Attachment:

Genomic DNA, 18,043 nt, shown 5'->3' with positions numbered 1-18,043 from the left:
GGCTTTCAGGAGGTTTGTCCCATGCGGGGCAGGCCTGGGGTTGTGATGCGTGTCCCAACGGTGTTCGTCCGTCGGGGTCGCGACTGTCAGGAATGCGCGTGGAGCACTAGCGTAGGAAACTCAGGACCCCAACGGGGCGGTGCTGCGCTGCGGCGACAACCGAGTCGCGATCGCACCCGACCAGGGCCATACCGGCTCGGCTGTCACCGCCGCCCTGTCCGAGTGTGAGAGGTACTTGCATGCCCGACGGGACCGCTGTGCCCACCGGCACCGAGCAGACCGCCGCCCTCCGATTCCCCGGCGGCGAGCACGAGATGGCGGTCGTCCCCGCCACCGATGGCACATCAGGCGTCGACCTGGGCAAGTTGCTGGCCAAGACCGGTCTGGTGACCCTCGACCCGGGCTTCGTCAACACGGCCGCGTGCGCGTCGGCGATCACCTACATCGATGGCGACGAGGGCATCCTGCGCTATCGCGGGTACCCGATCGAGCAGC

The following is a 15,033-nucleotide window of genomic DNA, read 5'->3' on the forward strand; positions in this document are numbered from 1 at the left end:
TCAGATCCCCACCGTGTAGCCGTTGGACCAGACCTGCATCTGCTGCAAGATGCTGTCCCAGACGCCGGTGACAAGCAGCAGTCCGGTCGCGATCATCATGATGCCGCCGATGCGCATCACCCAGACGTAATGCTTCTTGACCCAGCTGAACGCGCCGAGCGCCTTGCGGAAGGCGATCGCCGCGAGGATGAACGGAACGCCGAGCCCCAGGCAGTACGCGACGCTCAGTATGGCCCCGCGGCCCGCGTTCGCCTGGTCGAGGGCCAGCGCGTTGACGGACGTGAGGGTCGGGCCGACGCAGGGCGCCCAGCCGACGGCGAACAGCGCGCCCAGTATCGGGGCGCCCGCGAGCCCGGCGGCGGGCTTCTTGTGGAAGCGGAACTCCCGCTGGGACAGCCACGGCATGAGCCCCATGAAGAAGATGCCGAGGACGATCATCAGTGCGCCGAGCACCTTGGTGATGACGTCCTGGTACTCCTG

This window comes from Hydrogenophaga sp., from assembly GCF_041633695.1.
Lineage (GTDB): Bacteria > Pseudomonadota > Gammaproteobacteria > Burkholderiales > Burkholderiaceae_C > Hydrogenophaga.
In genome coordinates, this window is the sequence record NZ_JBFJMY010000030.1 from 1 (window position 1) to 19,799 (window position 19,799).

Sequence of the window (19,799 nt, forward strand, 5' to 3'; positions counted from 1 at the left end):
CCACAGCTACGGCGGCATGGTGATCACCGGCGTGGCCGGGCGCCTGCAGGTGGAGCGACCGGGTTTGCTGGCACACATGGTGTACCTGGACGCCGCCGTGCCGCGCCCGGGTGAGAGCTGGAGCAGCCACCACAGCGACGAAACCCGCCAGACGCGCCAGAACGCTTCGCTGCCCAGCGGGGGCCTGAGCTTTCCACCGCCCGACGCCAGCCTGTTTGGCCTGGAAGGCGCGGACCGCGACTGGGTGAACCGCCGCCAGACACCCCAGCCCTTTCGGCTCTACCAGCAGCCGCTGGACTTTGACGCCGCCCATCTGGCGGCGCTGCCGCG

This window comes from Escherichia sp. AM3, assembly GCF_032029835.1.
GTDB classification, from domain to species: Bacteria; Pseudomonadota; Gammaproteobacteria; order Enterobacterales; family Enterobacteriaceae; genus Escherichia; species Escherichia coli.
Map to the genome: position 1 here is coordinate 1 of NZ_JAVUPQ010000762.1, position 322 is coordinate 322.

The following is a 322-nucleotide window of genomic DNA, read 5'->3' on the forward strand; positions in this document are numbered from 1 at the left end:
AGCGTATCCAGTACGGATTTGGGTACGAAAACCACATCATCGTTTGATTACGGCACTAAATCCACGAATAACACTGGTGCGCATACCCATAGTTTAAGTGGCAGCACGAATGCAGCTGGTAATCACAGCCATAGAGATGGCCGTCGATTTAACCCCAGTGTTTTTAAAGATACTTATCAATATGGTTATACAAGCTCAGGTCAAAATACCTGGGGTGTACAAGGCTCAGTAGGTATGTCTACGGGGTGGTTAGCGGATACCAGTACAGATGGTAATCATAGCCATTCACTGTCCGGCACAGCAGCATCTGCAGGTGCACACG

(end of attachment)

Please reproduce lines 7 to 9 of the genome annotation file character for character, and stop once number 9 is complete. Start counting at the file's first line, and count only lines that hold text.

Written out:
In genome coordinates, this window is the sequence record NZ_JBFJMY010000030.1 from 1 (window position 1) to 19,799 (window position 19,799).

Sequence of the window (19,799 nt, forward strand, 5' to 3'; positions counted from 1 at the left end):
CCACAGCTACGGCGGCATGGTGATCACCGGCGTGGCCGGGCGCCTGCAGGTGGAGCGACCGGGTTTGCTGGCACACATGGTGTACCTGGACGCCGCCGTGCCGCGCCCGGGTGAGAGCTGGAGCAGCCACCACAGCGACGAAACCCGCCAGACGCGCCAGAACGCTTCGCTGCCCAGCGGGGGCCTGAGCTTTCCACCGCCCGACGCCAGCCTGTTTGGCCTGGAAGGCGCGGACCGCGACTGGGTGAACCGCCGCCAGACACCCCAGCCCTTTCGGCTCTACCAGCAGCCGCTGGACTTTGACGCCGCCCATCTGGCGGCGCTGCCGCG